This weekend marks the official start of Kingston’s 2023 Pride festival, with events running June 11 to 18 throughout the city. Pride is an annual celebration of Kingston’s 2SLGBTQIA+ community that seeks to raise awareness and honour the community’s rich diversity. “It really is the opportunity of the year for members of the 2SLGBTQIA+ community to show that they are happy being who they are,” remarked Ian Burns, president of Kingston Pride.
With over a dozen events planned throughout the eight-day festival, Kingston Pride 2023 has something for everyone. Festivities officially get underway on Sunday, Jun. 11 with the Pride Run/Walk set for John Machin Park at 10 a.m. June 12 and 13 will see Pride host a series of game and trivia nights.
Then at dusk on June 14 is a special screening of Rosie, this year’s first movie in Downtown Kingston’s Movies in the Square series. “Rosie is the story of an Indigenous lesbian couple. It’s very funny [and] very heartwarming,” Burns said of the film.
On Friday, Jun. 16, Pride organizers will hold their annual Out on the Queen boat cruise, which runs from 7 to 10 p.m. aboard the Island Queen. Meanwhile, at 9 p.m. it’s the weekly Beers for Queers at Monte’s inside the Tir Nan Og pub.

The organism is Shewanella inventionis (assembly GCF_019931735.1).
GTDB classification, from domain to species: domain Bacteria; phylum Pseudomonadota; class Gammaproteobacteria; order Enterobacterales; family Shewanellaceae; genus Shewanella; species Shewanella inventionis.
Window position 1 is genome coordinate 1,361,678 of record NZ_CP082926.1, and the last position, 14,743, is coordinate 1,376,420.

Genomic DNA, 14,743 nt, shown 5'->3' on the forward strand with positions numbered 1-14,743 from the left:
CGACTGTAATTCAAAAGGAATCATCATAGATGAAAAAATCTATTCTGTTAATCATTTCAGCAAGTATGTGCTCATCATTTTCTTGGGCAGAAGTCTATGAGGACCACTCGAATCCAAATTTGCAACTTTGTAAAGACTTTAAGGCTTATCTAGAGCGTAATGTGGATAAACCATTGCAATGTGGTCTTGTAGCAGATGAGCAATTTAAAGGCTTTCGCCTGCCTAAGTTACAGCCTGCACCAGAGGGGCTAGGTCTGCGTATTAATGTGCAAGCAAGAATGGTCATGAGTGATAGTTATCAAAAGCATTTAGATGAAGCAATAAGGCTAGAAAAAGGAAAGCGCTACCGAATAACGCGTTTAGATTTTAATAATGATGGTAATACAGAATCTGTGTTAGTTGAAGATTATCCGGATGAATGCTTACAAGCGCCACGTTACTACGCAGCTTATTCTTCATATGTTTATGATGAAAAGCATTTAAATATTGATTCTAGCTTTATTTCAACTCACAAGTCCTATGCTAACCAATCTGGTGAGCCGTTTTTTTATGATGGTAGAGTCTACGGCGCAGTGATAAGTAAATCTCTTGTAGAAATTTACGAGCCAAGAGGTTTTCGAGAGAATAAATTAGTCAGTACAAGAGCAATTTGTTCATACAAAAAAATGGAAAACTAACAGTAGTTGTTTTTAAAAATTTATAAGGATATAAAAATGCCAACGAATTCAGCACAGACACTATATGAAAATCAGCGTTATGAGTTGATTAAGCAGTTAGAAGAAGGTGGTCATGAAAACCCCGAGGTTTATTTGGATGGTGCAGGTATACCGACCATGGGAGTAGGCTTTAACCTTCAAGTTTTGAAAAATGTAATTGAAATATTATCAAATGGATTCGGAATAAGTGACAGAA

Things kick into high gear on Saturday, Jun, 17, with the Kingston Pride Parade starting at 12 noon through downtown Kingston. “The parade is the main attraction of the festival,” noted Burns. “It’s a chance where all of the community groups and businesses and everyone gets to come out and walk in the parade and show their support of Pride.”
After departing from the Memorial Centre at noon, the parade will make its way along Alfred Street to Princess Street and then down Princess Street, finishing on Ontario Street in front of City Hall. “Everyone is welcome to come and watch the parade, dress up in all their rainbow gear, bring noisemakers, and cheer on people as they walk down the street,” Burns said. “It really is a show of acceptance and love all year round.”
Following the parade, a Community Fair and Beer Garden will be set up in Confederation Basin with special performances from 11 a.m. to 6 p.m.
For the final evening event in this year’s festival, Burns and his team have lined up a special Pride in the Square event in Market Square on June 17. “We’re taking over Market Square with… an all-ages DJ disco dance party, with a drag show featuring Suki Doll, one of the stars of Canada’s Drag Race,” said Burns. Pride in the Square runs from 7 to 10 p.m.
This year’s festival will officially be capped off on Sunday, Jun. 18 with a Pride Drag Brunch at the Wharf and Feather from 11:30 a.m. to 2:00 p.m., featuring a performance by local drag queen Rowena Whey.
While this year’s festival includes a wide range of events, Burns said organizers felt it was important to prioritize family-friendly programming, including a special Drag Storytime that will take place in the Market Square Amphitheatre on June 17 at 10:30 a.m., in partnership with the Kingston Frontenac Public Library. “Parents with children often can’t come out because they have limitations; they can’t bring their kids to events that aren’t all ages or that aren’t during the day. So it’s very important for us to provide that accessibility,” he noted.